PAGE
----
As a self-professed gadget geek, I often think about why it is so hard to build a great gadget that really works for a meaningful number of people. I have talked to a number of people who both invested in and supported very successful gadget companies and I think that I have identified two of the main issues that make this such a difficult space to penetrate.
Not surprisingly, both of the issues that I feel are important touch on financing and fundraising issues, but not in the traditional way. Allow me to explain:
Issue 1: Building a Powerful Device Requires Inefficient End-to-End Ownership
I have studied a number of successful devices that have come to market and they all share one thing in common — a real ownership of the end-user experience, not just the ownership of a particular technology component. This basically means that gadget companies will need to own elements of the infrastructure (hardware, operating software, applications development, communications link, customer service, etc.) that they do not necessarily want to own or believe that they can operate profitably. Confused by what I mean? Here are some examples:
|Company||Device||Ownership Mix||Secret Sauce|
|Danger||Hiptop||Device, Software, Web Transcoder||Company’s ownership of transcoder guarantees fidelity of end-user browsing experience|
|Palm Computing||Palm Pilot||Device, OS, Applications*||Integrated OS and handheld device allowed the company to create a simple, four-button user inteface that blended device simplicity with good OS and application software|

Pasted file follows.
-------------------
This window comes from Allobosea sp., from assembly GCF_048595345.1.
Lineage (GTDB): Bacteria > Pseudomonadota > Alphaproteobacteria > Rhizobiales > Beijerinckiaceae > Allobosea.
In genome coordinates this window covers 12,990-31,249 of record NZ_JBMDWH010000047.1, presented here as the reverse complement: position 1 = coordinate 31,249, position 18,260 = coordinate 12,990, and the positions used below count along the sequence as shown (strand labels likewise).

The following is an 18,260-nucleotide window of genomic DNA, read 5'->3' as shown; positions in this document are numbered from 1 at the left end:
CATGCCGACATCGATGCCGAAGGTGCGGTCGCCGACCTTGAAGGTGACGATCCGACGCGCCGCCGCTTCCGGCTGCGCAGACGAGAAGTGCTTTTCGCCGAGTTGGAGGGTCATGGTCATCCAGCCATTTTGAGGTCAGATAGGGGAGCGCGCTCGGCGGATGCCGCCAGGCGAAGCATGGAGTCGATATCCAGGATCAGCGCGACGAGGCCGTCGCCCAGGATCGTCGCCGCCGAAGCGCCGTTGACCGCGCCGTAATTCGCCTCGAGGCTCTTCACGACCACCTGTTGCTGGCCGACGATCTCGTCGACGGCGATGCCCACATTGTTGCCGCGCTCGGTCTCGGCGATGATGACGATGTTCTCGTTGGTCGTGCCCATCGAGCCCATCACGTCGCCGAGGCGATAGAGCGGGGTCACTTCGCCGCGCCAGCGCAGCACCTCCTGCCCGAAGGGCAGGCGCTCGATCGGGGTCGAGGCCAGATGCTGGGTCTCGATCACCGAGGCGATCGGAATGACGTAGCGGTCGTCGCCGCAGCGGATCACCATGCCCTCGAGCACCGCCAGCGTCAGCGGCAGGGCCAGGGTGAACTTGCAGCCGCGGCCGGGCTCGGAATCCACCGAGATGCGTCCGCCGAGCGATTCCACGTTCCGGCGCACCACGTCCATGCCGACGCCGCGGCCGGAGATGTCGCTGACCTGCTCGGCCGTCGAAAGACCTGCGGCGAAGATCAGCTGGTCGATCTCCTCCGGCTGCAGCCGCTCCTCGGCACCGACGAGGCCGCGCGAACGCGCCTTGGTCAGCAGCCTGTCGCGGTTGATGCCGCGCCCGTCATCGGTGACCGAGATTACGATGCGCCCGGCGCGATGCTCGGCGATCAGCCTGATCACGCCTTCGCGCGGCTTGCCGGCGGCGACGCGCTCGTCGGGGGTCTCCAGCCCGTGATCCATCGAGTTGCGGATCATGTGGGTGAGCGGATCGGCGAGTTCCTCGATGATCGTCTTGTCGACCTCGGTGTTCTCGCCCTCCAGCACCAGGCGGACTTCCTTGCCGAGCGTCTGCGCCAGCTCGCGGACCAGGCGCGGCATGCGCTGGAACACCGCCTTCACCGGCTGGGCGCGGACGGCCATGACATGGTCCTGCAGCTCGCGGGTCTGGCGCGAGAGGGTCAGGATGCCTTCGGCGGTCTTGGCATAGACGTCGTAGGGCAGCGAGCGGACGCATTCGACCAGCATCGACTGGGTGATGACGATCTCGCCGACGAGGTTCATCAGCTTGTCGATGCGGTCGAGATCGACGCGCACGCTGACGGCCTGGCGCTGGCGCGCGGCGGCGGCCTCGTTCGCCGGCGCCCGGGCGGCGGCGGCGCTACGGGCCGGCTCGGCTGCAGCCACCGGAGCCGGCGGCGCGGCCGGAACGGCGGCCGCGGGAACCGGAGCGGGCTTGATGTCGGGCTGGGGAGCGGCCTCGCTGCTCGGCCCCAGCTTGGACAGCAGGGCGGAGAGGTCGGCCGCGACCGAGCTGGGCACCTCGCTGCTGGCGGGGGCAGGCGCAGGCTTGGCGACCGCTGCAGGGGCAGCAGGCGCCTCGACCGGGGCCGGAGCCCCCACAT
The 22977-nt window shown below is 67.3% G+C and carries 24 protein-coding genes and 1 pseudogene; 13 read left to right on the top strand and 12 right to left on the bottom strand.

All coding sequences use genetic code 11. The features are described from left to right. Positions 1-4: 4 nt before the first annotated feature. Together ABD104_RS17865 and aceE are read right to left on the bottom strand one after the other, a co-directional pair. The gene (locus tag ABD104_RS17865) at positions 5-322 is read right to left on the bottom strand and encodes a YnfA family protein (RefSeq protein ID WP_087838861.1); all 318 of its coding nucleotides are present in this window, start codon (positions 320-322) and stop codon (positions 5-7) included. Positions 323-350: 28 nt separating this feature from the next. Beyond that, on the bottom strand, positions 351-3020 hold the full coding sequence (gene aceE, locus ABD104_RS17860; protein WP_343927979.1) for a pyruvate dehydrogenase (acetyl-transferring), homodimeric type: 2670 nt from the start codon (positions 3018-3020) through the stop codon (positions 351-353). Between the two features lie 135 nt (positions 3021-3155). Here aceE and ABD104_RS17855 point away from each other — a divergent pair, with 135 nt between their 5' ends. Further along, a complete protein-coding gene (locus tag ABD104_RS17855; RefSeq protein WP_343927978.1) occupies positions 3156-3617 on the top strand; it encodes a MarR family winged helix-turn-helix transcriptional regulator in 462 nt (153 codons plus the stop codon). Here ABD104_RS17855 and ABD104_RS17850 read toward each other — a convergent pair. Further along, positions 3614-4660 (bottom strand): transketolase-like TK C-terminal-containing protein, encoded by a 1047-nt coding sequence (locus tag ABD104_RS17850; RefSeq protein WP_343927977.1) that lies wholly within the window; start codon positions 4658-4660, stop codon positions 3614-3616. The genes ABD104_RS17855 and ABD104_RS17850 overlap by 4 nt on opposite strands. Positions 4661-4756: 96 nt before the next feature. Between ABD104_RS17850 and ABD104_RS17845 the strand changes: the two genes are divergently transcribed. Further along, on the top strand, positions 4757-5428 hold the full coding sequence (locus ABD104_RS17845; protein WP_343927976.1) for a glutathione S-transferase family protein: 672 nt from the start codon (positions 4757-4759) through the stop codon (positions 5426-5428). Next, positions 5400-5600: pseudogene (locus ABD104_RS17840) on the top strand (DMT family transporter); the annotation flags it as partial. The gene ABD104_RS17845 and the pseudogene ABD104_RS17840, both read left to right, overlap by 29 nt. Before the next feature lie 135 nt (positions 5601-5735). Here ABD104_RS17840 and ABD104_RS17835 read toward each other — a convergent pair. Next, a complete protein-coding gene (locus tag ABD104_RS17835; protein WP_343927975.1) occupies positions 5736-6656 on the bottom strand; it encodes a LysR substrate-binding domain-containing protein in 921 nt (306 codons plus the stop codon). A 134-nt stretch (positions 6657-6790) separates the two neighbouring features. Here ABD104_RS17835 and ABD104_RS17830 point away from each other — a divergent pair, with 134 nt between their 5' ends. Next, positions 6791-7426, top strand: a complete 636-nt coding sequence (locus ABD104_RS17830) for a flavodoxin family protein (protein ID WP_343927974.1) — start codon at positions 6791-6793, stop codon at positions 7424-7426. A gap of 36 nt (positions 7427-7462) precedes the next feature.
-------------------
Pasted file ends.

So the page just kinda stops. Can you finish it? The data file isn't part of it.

|TiVo||Tivo PVR||Hardware, UI, Software||TiVo’s UI was so simple for the average TV user that taking advantage of the PVR functionality was a breeze. UI innovation was arguably more fundamental than agglomeration of off-the-shelf components.|
|Apple||iPod||Hardware, Software, UI||The power of the iPod is the beautiful design coupled with a very intuitive UI and software package on the device.|
So, owning, developing, and controlling all of those components is very resource intensive. It requires a company to staff up in a variety of functional domains where they might not otherwise add significant headcount. Also, not very many companies are good at everything, so there is some inherent inefficiency in trying to do everything.
In the end, this means that it will cost a lot of money to get these projects done as the variety of people and resources that need to be cobbled together makes for quite a few challenges.
Issue 2: Riding the Cost Curve down to $200
Even though an increasing number of gadgets are being built using off-the-shelf components, many of the most desirable devices on the market today (TiVo, iPod, Treo, Nokia 3650, Danger, etc) have all started with very high price points and are gradually working their way toward the magical $200 price point. As a company, you know that your initial market will be limited to the so-called “early-adopters” who have the disposable income, patience, and savvy to deal with first-generation new devices. This is always a numerically small but vocal community of users. To reach broader appeal, the product often has to become cheaper and easier to use. However, getting to this point is expensive as the organization does not have the product revenues to offset its high cost of development and research. In simple terms, companies burn money aggressively as they try to get down the price curve to $200. So, once you have your product built, you need to have the war chest to endure the losses before you begin making money.